Wizz Air: Discount airlines are always looking at ways to cut costs and charge you money. Unfortunately, Wizz Air cut costs by cutting leg room. Anyone over 6 feet, good luck fitting your legs into the seat. And I’m not talking about a snug fit. I mean knee caps ground into the seat in front of you. They need the Foghorn Leghorn sign from Six Flags Great Adventure that says “You must be this tall to ride this ride,” except it needs to be the opposite of that sign. “No one above this height can ride this ride,” and set it at 5’2″.
Luckily, our flight was only 1 1/2 hours. Of course, you can always PAY for a seat with more leg room. But seriously? Aren’t you kind of discriminating against tall people?
TTT Lines Ferry to Catania: Because we had taken so many trains and buses, we decided to try an overnight ferry. It sounded fun and maybe a bit romantic. This 12-hour ferry ride began with the skipper sailing headlong into a thunderstorm, which we can’t really hold against them. Italian men yelled “OOOooopa!” every time the boat came crashing down into the water. What we can hold against them is the lack of wifi and the overpriced, cold food they served in the prison mess… I mean galley. We got our revenge when I got sick in the bathroom sink. If you take TTT Lines, bring plenty of water, some Dramamine, and something edible.
THE “UGLY” OF EUROPEAN TRANSPORTATION
Terravision bus from Rome City Center to the Airport: If there was a model for organizational failure and institutional incompetence, Terravision would be it. This bus company promotes itself as the cheapest ride from the airports (Fiumicino and Ciampino) to Rome’s city center. We had already tried the (expensive) direct train, so we figured we’d try this instead. The ride from the airport wasn’t bad, just late. The ride back to the airport was a DISASTER.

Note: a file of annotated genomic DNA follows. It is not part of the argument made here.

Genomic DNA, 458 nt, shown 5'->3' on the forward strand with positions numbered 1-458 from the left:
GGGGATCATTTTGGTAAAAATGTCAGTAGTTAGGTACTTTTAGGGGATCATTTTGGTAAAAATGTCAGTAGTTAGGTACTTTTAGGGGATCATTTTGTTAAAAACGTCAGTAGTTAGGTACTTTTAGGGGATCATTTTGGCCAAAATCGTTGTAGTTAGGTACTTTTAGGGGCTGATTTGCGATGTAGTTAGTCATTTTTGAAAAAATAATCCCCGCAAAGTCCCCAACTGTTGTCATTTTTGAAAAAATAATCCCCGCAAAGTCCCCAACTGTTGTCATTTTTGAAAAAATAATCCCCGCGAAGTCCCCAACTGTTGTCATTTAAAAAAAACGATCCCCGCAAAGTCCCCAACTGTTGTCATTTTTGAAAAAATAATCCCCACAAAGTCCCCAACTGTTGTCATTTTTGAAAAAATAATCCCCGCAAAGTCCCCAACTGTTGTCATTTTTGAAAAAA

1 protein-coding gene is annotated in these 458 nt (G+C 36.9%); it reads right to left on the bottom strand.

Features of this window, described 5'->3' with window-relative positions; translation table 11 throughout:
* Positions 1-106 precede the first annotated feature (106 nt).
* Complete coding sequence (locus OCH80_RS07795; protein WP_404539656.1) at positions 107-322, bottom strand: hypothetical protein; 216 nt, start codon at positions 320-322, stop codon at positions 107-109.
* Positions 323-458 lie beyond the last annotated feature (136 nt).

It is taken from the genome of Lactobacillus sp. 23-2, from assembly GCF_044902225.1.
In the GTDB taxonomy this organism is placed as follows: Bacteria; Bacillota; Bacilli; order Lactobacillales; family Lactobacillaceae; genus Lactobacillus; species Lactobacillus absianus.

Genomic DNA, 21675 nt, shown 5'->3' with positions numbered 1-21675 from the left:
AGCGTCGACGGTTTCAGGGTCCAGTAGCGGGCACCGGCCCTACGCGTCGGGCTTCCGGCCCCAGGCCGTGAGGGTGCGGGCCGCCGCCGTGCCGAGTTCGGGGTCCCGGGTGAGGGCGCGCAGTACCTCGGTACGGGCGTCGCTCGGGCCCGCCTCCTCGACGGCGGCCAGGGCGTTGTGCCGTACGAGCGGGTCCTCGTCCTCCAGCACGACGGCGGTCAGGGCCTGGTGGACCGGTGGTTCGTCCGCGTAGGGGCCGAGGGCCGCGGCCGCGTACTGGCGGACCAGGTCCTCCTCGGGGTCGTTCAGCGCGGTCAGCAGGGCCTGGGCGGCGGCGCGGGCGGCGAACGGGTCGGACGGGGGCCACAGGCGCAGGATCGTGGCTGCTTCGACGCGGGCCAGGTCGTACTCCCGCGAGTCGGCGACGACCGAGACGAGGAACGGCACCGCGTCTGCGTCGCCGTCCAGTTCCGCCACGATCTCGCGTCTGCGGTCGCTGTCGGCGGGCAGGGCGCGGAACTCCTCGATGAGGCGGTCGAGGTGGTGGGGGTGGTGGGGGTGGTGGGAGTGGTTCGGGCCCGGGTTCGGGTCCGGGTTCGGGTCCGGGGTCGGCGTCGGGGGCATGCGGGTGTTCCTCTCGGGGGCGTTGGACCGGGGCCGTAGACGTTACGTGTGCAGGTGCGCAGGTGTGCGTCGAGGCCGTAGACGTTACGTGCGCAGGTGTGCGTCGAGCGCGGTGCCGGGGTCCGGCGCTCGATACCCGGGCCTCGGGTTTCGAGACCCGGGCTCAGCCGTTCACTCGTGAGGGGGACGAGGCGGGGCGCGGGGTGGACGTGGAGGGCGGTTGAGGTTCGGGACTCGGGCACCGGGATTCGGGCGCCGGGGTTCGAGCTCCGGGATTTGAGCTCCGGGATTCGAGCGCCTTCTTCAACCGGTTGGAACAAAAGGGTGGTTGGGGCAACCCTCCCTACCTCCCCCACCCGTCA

The office is located next to Roma Termini, the train station. We went in and purchased our tickets. We were given a card that “guarantees” us a spot on the next bus, in our case, the 5 PM to Fiumicino. But, everyone was handed one of these cards regardless of how many spots were actually available.
There wasn’t any type of organization, no queue and no signs for the Fiumicino bus and Ciampino bus. The buses for both airports arrived at the same time, almost an hour late, and the attendants did nothing to organize the angry mob pushing to get on the bus. Once the boarding process began, it was mass chaos. People shoving each other, yelling, and screaming. These were not children. They were grown adults. It was atrocious. And what made us so upset is that with a little organization by the company, this would not have been such a nightmare. Never again.
Blue Express: We flew this budget airline from Catania to Rome. It was an easy check-in process. The problem began with boarding. When it was time to board, we gave our tickets at the gate and walked down the steps to the shuttle bus to take us to our plane. The plane wasn’t ready. But, no one provided us any explanation, in Italian or in English. We STOOD in the shuttle buses at the gate for ONE HOUR all cramped together. If the plane isn’t ready, don’t pretend you’re boarding when you’re actually not. It makes for a lot of angry Italians and two Americans. After standing in the buses for 60 minutes, we were finally taken to the plane to board. This easy, one-hour flight turned into a travel headache.
Almabus from Krakow to Prague: We googled it. It takes 5 hours to get from Krakow to Prague. This bus ride with Almabus took 10 HOURS. Why? First, the bus stopped multiple times and waited for 30 minutes each time for passengers who were running late. Then, the bus stopped an additional four times for a “break.” These breaks lasted at least 30 minutes, during which the bus driver smoked between 1 and 12 cigarettes. Then, there was confusion as to whether or not we should change buses at some point. We were lucky that passengers helped us out by explaining what was going on. The driver and attendant didn’t speak English at all. We would’ve rather spent a little extra money to get 5 hours of our lives back.
SHARE YOUR EXPERIENCES
Now remember, this list is our opinions, made up of our experiences on European transportation. We know that other travelers may have had completely different experiences. Have you had similar experiences with these companies? Let us know! Feel free to contact us or comment below. Happy travel planning!